Original Article via Dennis Shaul, Deseret NewsDecember 9, 2015
In his op-ed, “The payday loan problem” (Dec. 1), Dr. Norman Eschler grossly mischaracterizes the payday lending industry and the customers it serves. For example, Dr. Eschler’s assertion that a payday lender falsely advertised the interest rates for a short-term loan is simply not possible if the customer borrowed from a legitimate lender.
Members of my organization, the Community Financial Services Association of America, are regulated and licensed lenders that operate in accordance with all federal and state laws and uphold a strict set of best business practices offering important protections for consumers. These best practices include a “full disclosure” requirement that ensures our members fully outline the terms of the loan. Further, CFSA members disclose the cost of the loan as both a simple dollar amount and as an annual percentage rate on large poster-sized displays inside all storefronts.
There is also a general assertion made in Dr. Eschler’s piece that payday loans inherently harm consumers, and this argument could not be further from the truth. In fact, ample research demonstrates that payday loans help millions of households responsibly manage budgetary shortfalls and unexpected expenses. Studies from researchers at Columbia University and Kennesaw State University indicate that the use of payday loans improves the financial well-being of consumers, as demonstrated by improved credit scores. In fact, one study found that borrower credit scores increased with longer-term usage of the product. This is clear and factual evidence that payday loans enhance borrower welfare.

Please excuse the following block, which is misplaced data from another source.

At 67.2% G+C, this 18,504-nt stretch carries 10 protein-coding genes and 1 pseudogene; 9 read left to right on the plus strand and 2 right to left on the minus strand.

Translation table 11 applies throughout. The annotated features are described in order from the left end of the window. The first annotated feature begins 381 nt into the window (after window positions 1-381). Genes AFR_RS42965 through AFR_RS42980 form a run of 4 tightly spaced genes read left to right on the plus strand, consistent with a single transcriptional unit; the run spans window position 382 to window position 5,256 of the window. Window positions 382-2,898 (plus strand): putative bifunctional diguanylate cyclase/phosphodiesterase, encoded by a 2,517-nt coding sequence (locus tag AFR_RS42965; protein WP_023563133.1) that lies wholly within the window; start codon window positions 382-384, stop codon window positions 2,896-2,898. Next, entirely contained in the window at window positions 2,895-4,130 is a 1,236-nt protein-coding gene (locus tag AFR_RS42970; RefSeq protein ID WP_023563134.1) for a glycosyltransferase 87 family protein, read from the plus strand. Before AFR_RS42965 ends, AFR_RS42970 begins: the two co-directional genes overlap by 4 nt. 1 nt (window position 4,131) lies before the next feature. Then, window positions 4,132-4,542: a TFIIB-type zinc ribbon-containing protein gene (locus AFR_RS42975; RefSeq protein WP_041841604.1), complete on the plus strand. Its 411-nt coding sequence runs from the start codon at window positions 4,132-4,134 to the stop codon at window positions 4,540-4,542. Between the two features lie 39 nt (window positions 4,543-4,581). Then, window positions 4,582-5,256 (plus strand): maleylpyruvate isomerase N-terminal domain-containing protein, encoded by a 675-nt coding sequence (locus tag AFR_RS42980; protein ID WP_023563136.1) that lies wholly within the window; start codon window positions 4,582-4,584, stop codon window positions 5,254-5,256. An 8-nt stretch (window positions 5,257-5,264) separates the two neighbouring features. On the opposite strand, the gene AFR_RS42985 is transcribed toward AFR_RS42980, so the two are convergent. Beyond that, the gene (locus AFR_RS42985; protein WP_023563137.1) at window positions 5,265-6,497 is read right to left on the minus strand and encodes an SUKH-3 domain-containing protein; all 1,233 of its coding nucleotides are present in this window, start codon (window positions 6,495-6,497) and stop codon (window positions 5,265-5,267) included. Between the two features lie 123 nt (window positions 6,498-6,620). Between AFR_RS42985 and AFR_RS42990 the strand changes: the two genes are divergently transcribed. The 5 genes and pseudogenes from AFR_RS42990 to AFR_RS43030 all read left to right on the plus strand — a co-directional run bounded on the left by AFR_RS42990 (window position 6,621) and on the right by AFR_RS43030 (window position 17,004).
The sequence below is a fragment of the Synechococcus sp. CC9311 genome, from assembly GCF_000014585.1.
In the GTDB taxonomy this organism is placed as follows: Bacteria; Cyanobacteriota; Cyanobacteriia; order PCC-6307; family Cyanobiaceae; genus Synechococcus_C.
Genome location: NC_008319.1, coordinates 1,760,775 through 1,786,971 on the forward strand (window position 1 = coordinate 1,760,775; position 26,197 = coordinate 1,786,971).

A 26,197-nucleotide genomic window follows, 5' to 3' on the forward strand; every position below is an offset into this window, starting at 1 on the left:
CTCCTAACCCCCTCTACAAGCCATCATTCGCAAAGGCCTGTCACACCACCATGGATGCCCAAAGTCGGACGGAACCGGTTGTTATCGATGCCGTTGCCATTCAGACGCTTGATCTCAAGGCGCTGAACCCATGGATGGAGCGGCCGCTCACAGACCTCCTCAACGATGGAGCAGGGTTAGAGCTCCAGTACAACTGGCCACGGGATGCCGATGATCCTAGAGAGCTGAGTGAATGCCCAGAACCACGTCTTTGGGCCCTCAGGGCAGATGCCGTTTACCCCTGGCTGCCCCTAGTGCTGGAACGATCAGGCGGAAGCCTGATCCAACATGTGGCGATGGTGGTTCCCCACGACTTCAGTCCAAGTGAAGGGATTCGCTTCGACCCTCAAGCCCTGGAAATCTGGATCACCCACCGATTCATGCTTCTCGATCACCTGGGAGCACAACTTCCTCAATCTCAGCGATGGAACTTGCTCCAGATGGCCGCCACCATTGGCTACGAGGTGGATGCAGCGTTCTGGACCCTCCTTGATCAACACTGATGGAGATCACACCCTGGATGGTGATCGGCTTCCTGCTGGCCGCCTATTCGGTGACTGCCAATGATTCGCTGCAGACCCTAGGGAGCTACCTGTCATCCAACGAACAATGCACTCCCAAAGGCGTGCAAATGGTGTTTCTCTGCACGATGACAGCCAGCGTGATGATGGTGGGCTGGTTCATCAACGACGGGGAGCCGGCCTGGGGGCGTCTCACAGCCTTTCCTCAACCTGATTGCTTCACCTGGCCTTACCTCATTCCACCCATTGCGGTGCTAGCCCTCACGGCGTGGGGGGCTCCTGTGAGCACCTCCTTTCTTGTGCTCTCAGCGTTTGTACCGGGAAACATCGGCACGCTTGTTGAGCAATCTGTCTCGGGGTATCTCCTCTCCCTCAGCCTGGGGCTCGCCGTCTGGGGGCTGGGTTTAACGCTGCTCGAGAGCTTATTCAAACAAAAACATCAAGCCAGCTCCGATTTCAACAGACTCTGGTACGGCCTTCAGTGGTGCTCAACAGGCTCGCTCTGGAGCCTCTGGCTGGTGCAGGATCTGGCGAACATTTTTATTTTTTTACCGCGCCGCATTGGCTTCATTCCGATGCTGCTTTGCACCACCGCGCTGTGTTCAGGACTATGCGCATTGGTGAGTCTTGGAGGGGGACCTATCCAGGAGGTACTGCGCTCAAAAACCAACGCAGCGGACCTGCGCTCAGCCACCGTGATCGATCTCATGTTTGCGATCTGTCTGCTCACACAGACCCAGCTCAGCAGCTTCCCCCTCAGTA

The truth is consumers use payday loans to get through a financial pinch, typically for a relatively short period of time. The vast majority who use payday loans understand the product and responsibly use it to make informed choices about what is best for their finances. According to a national survey of payday loan borrowers, 96 percent of borrowers report their experience with the term and cost of their loan was as expected or better than expected. Similarly, nine in 10 said that before taking out a payday loan, they carefully weighed the risks and benefits of doing so and did the math on the overall cost they would incur.
While there is significant opportunity for the financial services industry to better serve all consumers’ credit needs, and it is important to discuss the needs for reforms that will properly protect consumers from unscrupulous lenders, we must preserve existing financial products that seem to work well for the vast majority of consumers.